I just returned from a walk by myself. It’s rare that I’m alone these days; between my kids, my husband, and work, I’m constantly in contact with someone. But the day felt long and when my husband wrapped up his work, I told him I needed to get outside and walk alone. He took the boys into their room and I grabbed my cell phone and left.
My first instinct was to call someone. But I denied it, then laughed at myself; here I am, craving time alone, and I almost broke my silence to call a friend. Within moments, I could feel the benefits of silence and solitude entering me. I could hear my breath. I noticed the Rocky Mountains jutting up behind the silouette of winter trees and houses. I reveled in the sunlit puffy clouds painting the sky. All of this would have been lost had I filled in the empty space with words.
Our culture likes to fill the emptiness, now more than ever with the ever-increasing number of handheld gadgets that can consume our lives. When my clients are struggling with anxiety during the wedding or parenthood transitions, I encourage them to take some time each day to sit and allow their feelings to emerge. When I work with someone who’s in the midst of a move or going through a divorce, I offer the same suggestion. I realize how easy it is to distract against the difficult feelings with the noise of legal paperwork or the busyness of packing boxes. But eventually, when the wedding or the move or the divorce is over, the covered-up feelings will rage up with a vengeance. The time for some silence each day now. I often think of my grandpa who once said to me as we got into his car, “I just like to crack the window open and drive in silence. I don’t need the radio on.” If only he knew how many devices and distractions fill our cars these days!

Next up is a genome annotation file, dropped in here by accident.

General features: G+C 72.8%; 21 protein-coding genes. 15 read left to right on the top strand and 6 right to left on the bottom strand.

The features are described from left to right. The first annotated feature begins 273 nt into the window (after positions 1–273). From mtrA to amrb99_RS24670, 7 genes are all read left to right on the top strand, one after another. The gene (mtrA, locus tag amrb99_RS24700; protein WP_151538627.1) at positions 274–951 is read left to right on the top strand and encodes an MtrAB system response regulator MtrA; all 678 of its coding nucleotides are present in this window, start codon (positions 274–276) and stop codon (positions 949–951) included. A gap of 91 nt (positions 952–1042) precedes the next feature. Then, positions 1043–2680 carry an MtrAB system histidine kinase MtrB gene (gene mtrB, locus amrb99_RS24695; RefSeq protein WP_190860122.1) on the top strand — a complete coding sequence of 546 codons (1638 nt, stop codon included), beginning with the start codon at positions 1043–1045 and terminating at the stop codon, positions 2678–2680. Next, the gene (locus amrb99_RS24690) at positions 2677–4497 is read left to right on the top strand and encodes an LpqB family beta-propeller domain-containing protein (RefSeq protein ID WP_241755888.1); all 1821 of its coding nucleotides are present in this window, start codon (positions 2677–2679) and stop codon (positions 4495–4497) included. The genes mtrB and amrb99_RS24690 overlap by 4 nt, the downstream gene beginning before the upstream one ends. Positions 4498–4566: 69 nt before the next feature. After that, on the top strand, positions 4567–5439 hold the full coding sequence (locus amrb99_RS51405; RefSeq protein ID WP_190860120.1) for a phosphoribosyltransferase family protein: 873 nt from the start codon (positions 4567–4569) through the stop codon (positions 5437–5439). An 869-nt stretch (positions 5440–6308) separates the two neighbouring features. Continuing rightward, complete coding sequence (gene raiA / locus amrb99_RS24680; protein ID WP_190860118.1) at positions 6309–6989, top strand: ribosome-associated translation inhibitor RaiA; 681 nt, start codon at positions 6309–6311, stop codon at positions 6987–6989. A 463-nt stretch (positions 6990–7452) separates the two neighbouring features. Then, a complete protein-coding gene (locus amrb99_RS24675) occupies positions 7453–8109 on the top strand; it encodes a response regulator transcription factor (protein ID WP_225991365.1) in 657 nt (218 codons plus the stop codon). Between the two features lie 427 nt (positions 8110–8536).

Nothing new is born from busyness, noise, and distractions. When my clients call for counseling during their engagement or after becoming a parent, they’re often calling from the trenches of the liminal phase. The liminal – or in-between zone (see article on Home Page called “A Overview of Transitions” for a more thorough explanation of this word) – is defined as a no man’s land, a nothing zone between two important states of something. It’s an unsettling place to be and causes us to feel out of control. From this state of inner frenzy, we often reach externally to try to find solid ground. That’s when the next phone call to yet another florist occurs. The liminal stage is the neutral zone, and just when it feels like nothing is good will come from it, when we slow down enough, something does.
When we allow for silence and stillness, we honor the feminine. (By feminine I mean the energy of “being” that lives in both men and women.) The feminine is an energetic principle that is sorely lacking in our culture, and in most of the world, so when we invite this principle into our lives, we’re actually working not only on the personal level but on the global and spiritual as well. The invitation to sink down into the feminine emerges powerfully during transitions, as does the counterpoint energy of doing and achieving. It takes immense amounts of consciousness to resist slipping into the habitual masculine way and instead slow down, or stop altogether, and spend time in silence. Walking through a transition consciously is good and important work all around.
How much I would have missed had I flipped open my cell phone and filled my precious silence with words! The sound of my breath, the sights of the natural beauty that surrounds me, the random rabbit hopping across my path, and, finally, the words of this post that arose from the empty space from which new things are born.